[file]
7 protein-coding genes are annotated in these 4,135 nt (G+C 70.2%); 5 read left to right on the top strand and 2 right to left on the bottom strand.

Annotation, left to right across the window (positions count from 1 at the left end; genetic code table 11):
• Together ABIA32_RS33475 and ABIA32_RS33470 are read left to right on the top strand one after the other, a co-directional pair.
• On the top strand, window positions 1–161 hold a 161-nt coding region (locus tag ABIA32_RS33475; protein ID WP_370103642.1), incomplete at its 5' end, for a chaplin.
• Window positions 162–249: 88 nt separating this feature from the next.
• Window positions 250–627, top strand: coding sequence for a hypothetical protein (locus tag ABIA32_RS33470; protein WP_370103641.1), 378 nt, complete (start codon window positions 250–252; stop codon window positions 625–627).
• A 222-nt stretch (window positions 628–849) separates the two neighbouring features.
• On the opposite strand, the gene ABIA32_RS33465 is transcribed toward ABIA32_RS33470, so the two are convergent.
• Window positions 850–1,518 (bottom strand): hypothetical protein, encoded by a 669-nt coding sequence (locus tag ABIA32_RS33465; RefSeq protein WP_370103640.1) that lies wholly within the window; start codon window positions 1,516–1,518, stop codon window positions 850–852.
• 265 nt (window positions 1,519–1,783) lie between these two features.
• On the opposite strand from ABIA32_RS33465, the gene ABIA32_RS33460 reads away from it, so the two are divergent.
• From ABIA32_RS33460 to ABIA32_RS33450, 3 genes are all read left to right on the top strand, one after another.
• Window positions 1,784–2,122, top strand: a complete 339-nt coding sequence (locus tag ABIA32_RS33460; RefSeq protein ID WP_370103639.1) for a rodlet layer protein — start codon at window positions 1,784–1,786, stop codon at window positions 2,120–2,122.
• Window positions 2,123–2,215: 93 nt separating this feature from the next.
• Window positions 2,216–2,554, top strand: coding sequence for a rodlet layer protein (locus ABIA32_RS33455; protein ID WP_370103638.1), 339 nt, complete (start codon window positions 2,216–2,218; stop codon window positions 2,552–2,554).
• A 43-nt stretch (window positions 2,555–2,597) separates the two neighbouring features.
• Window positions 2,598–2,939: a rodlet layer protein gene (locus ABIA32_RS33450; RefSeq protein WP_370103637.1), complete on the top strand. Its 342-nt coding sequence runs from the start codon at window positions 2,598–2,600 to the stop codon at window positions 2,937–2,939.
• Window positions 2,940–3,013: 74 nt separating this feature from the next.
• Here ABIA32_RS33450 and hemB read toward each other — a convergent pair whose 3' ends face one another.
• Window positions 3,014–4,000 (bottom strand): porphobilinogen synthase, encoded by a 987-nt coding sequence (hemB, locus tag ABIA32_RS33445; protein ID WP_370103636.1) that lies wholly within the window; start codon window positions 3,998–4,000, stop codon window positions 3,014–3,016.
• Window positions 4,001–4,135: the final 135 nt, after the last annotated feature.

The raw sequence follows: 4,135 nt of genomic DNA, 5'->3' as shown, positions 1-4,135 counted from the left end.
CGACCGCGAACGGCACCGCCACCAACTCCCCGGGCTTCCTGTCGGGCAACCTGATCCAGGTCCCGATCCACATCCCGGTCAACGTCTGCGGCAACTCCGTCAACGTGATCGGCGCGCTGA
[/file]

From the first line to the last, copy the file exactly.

7 protein-coding genes are annotated in these 4,135 nt (G+C 70.2%); 5 read left to right on the top strand and 2 right to left on the bottom strand.

Annotation, left to right across the window (positions count from 1 at the left end; genetic code table 11):
• Together ABIA32_RS33475 and ABIA32_RS33470 are read left to right on the top strand one after the other, a co-directional pair.
• On the top strand, window positions 1–161 hold a 161-nt coding region (locus tag ABIA32_RS33475; protein ID WP_370103642.1), incomplete at its 5' end, for a chaplin.
• Window positions 162–249: 88 nt separating this feature from the next.
• Window positions 250–627, top strand: coding sequence for a hypothetical protein (locus tag ABIA32_RS33470; protein WP_370103641.1), 378 nt, complete (start codon window positions 250–252; stop codon window positions 625–627).
• A 222-nt stretch (window positions 628–849) separates the two neighbouring features.
• On the opposite strand, the gene ABIA32_RS33465 is transcribed toward ABIA32_RS33470, so the two are convergent.
• Window positions 850–1,518 (bottom strand): hypothetical protein, encoded by a 669-nt coding sequence (locus tag ABIA32_RS33465; RefSeq protein WP_370103640.1) that lies wholly within the window; start codon window positions 1,516–1,518, stop codon window positions 850–852.
• 265 nt (window positions 1,519–1,783) lie between these two features.
• On the opposite strand from ABIA32_RS33465, the gene ABIA32_RS33460 reads away from it, so the two are divergent.
• From ABIA32_RS33460 to ABIA32_RS33450, 3 genes are all read left to right on the top strand, one after another.
• Window positions 1,784–2,122, top strand: a complete 339-nt coding sequence (locus tag ABIA32_RS33460; RefSeq protein ID WP_370103639.1) for a rodlet layer protein — start codon at window positions 1,784–1,786, stop codon at window positions 2,120–2,122.
• Window positions 2,123–2,215: 93 nt separating this feature from the next.
• Window positions 2,216–2,554, top strand: coding sequence for a rodlet layer protein (locus ABIA32_RS33455; protein ID WP_370103638.1), 339 nt, complete (start codon window positions 2,216–2,218; stop codon window positions 2,552–2,554).
• A 43-nt stretch (window positions 2,555–2,597) separates the two neighbouring features.
• Window positions 2,598–2,939: a rodlet layer protein gene (locus ABIA32_RS33450; RefSeq protein WP_370103637.1), complete on the top strand. Its 342-nt coding sequence runs from the start codon at window positions 2,598–2,600 to the stop codon at window positions 2,937–2,939.
• Window positions 2,940–3,013: 74 nt separating this feature from the next.
• Here ABIA32_RS33450 and hemB read toward each other — a convergent pair whose 3' ends face one another.
• Window positions 3,014–4,000 (bottom strand): porphobilinogen synthase, encoded by a 987-nt coding sequence (hemB, locus tag ABIA32_RS33445; protein ID WP_370103636.1) that lies wholly within the window; start codon window positions 3,998–4,000, stop codon window positions 3,014–3,016.
• Window positions 4,001–4,135: the final 135 nt, after the last annotated feature.

The raw sequence follows: 4,135 nt of genomic DNA, 5'->3' as shown, positions 1-4,135 counted from the left end.
CGACCGCGAACGGCACCGCCACCAACTCCCCGGGCTTCCTGTCGGGCAACCTGATCCAGGTCCCGATCCACATCCCGGTCAACGTCTGCGGCAACTCCGTCAACGTGATCGGCGCGCTGA